NetSuite, the ERP software aimed at medium-sized businesses, has launched new product features addressing integration with banking systems and business-facing analytics.
The company – bought by Oracle for $9.3bn five years ago – said NetSuite Analytics Warehouse offers features similar to those available with enterprise ERP platforms from Big Red and SAP.
In a pre-canned statement, Oracle NetSuite exec veep Evan Goldberg said: “With NetSuite Analytics Warehouse, our customers can now take advantage of a complete, prebuilt analytics solution that accelerates decision making and enables their organisations to quickly respond to changing customer needs and new market opportunities.”
The data warehouse features prebuilt, secure data pipelines designed to cut out error-prone and time-consuming manual data integration projects; third-party and NetSuite data sources including unstructured data; and more than 25 prebuilt connectors to platforms such as Dropbox, Salesforce and Google Analytics. It is also throwing in prebuilt metrics and KPIs to get business users started with minimum fuss, or so the company says.
With SuiteBanking, users will get integrations to help accelerate accounts payable processes with automated invoice scanning and general ledger code assignment, three-way invoice matching, and automated outbound payments. Meanwhile, the accounts receivable package aims to improve the efficiency of billing staff.
Bank Reconciliation claims to help customers accurately match transactions with the organisation’s bank account. Similar integration features are available for spend management, working capital, and expense management.
Tom Seal, IDC senior research director, said the new features were a response to the way the finance function was changing from merely reporting and controlling spending to helping change business direction.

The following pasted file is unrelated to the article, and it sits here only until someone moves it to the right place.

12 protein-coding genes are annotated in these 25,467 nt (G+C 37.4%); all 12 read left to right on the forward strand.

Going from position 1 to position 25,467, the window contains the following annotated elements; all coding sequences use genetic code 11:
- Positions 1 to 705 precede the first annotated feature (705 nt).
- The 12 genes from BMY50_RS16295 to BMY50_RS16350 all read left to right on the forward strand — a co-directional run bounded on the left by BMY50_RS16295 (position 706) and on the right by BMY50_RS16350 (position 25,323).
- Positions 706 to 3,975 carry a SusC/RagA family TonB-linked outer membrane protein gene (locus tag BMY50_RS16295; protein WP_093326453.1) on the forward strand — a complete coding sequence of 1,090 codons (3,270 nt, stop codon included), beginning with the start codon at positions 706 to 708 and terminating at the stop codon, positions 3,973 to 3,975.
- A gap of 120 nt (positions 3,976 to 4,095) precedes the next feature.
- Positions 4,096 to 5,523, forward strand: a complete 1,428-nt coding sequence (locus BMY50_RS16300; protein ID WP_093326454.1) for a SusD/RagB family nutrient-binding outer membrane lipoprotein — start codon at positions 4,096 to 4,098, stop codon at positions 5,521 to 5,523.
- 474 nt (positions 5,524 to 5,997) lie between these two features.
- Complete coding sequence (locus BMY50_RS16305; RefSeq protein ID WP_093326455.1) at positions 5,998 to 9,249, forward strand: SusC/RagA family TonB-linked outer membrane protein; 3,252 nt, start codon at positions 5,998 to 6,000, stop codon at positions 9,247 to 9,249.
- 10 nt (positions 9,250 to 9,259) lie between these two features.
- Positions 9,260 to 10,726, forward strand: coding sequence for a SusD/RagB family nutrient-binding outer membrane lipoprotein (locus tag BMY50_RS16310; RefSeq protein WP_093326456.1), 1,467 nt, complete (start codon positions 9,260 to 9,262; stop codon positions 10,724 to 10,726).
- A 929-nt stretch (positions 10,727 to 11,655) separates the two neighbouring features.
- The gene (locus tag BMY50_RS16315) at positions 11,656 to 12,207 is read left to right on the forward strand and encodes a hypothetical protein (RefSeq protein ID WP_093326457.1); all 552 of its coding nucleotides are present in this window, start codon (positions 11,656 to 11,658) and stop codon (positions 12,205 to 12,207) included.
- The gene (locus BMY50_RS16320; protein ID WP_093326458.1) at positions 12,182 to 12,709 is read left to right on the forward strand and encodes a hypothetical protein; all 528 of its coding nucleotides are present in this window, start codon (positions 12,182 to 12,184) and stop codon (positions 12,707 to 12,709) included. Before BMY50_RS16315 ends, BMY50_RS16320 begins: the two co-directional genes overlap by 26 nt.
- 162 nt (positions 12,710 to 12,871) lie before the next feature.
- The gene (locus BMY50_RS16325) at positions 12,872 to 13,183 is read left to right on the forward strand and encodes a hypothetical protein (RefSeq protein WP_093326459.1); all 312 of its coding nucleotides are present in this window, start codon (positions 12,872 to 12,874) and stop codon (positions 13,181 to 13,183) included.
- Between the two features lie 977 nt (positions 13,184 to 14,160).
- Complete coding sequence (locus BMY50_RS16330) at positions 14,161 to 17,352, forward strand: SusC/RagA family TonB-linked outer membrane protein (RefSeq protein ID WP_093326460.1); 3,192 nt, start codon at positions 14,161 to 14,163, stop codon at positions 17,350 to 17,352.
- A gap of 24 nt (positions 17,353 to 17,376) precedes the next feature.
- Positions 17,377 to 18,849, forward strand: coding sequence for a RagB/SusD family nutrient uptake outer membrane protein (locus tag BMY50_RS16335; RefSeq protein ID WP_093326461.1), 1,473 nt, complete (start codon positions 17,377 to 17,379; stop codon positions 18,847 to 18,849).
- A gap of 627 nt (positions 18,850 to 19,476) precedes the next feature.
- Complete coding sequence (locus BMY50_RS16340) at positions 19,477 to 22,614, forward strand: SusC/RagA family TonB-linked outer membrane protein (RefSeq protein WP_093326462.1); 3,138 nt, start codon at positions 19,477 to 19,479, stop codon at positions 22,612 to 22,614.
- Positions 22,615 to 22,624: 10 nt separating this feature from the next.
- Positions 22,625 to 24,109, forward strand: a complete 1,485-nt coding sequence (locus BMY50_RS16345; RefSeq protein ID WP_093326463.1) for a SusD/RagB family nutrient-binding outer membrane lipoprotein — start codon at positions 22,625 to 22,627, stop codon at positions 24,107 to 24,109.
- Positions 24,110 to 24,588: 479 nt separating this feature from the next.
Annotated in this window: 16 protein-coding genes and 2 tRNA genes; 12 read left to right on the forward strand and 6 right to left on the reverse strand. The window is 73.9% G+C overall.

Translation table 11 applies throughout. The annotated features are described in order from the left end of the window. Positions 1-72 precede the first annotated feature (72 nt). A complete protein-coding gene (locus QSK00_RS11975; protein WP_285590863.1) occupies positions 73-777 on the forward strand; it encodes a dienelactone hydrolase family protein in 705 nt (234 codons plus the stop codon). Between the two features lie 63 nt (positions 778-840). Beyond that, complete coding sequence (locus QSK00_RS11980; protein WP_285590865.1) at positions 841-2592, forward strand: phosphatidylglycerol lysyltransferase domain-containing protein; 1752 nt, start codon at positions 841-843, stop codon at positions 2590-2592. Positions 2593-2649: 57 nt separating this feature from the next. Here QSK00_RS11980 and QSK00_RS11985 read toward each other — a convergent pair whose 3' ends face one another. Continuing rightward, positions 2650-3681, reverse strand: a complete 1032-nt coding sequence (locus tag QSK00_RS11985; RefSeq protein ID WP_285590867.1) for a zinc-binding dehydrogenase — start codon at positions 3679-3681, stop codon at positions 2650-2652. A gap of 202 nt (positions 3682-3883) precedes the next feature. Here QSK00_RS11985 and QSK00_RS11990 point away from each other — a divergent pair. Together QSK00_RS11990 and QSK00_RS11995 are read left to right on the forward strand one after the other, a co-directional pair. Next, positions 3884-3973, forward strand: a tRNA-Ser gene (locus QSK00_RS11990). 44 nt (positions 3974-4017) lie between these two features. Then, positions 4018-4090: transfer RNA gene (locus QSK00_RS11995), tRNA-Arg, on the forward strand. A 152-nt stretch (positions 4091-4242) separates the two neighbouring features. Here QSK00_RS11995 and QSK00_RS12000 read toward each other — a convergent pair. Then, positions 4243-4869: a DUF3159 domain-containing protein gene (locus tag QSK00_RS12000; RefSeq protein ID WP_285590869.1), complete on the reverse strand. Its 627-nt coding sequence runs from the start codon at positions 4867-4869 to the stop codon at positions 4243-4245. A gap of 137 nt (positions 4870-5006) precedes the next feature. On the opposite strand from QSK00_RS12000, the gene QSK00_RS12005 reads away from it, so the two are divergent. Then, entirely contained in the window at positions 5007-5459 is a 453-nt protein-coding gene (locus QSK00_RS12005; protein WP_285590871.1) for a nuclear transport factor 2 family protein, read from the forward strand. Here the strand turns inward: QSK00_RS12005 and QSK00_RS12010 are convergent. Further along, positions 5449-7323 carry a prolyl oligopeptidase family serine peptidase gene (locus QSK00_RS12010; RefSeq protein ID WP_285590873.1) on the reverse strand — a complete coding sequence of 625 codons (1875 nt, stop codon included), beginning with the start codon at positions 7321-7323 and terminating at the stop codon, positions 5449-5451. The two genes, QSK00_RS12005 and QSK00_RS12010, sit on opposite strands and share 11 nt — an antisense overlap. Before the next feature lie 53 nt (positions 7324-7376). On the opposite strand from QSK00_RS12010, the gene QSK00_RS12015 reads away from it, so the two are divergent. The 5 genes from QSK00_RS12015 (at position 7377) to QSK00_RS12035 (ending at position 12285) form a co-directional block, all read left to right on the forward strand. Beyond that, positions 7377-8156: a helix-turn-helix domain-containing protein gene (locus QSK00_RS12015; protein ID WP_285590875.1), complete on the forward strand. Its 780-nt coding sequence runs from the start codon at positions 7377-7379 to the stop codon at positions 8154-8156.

“One of the challenges is there’s a lot of process inefficiencies still within the finance function. Accounts payable and accounts receivable are still very disconnected processes, primarily because you’re dealing with an external party: your customer or your supplier, you have to interface with them. But you’ve also got your bank and the connectivity between banks and financial applications has been in demand from finance functions for quite a while.
“Some businesses have integrated their financial applications with their banks themselves or have used APIs from their bank or vendor. But the closer the integration, the better because there is a need to essentially re-key and do a lot of reconciliation between your financial application and your bank accounts, to make sure that you understand your status.”
Rather than integrate these processes, many businesses end up falling back into using spreadsheets. When the next month or quarter comes around, “they will then repeat that process and I’ll do the same analysis again in Excel,” Seal said.
“The ideal situation is that the finance team are conducting this analysis once, and then they can convert that into a dashboard and have that constantly updating.”
Seal said NetSuite would appeal to fast-growing businesses that want pre-configured products. The new features could offer “quite strong functionality that promises to be able to work out of the box.” ®